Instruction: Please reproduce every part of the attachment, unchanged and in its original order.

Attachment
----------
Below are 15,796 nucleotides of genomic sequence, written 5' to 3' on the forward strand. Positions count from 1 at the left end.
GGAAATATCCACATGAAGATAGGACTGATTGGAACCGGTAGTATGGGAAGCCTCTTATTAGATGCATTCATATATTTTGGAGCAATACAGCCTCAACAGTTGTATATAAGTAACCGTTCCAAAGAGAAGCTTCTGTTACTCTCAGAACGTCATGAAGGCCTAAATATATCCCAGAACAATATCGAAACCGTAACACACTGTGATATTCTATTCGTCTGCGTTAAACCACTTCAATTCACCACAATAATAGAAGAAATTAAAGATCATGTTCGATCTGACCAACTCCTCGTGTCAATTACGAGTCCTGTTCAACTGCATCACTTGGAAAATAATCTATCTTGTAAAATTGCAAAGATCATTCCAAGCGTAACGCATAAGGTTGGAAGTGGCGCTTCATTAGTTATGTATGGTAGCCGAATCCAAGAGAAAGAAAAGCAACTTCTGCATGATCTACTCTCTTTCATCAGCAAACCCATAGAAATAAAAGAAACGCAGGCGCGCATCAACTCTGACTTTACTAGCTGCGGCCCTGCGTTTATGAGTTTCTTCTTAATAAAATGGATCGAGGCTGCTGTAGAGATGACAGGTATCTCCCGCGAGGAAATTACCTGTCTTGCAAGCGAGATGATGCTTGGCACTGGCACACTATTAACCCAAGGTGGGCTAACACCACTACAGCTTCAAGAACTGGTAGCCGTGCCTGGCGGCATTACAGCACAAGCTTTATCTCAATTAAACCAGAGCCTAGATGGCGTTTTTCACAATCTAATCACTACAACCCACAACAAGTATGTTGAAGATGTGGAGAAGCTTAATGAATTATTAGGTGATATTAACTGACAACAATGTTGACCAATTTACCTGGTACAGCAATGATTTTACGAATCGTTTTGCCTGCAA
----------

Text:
Below are 15,796 nucleotides of genomic sequence, written 5' to 3' on the forward strand. Positions count from 1 at the left end.
GGAAATATCCACATGAAGATAGGACTGATTGGAACCGGTAGTATGGGAAGCCTCTTATTAGATGCATTCATATATTTTGGAGCAATACAGCCTCAACAGTTGTATATAAGTAACCGTTCCAAAGAGAAGCTTCTGTTACTCTCAGAACGTCATGAAGGCCTAAATATATCCCAGAACAATATCGAAACCGTAACACACTGTGATATTCTATTCGTCTGCGTTAAACCACTTCAATTCACCACAATAATAGAAGAAATTAAAGATCATGTTCGATCTGACCAACTCCTCGTGTCAATTACGAGTCCTGTTCAACTGCATCACTTGGAAAATAATCTATCTTGTAAAATTGCAAAGATCATTCCAAGCGTAACGCATAAGGTTGGAAGTGGCGCTTCATTAGTTATGTATGGTAGCCGAATCCAAGAGAAAGAAAAGCAACTTCTGCATGATCTACTCTCTTTCATCAGCAAACCCATAGAAATAAAAGAAACGCAGGCGCGCATCAACTCTGACTTTACTAGCTGCGGCCCTGCGTTTATGAGTTTCTTCTTAATAAAATGGATCGAGGCTGCTGTAGAGATGACAGGTATCTCCCGCGAGGAAATTACCTGTCTTGCAAGCGAGATGATGCTTGGCACTGGCACACTATTAACCCAAGGTGGGCTAACACCACTACAGCTTCAAGAACTGGTAGCCGTGCCTGGCGGCATTACAGCACAAGCTTTATCTCAATTAAACCAGAGCCTAGATGGCGTTTTTCACAATCTAATCACTACAACCCACAACAAGTATGTTGAAGATGTGGAGAAGCTTAATGAATTATTAGGTGATATTAACTGACAACAATGTTGACCAATTTACCTGGTACAGCAATGATTTTACGAATCGTTTTGCCTGCAA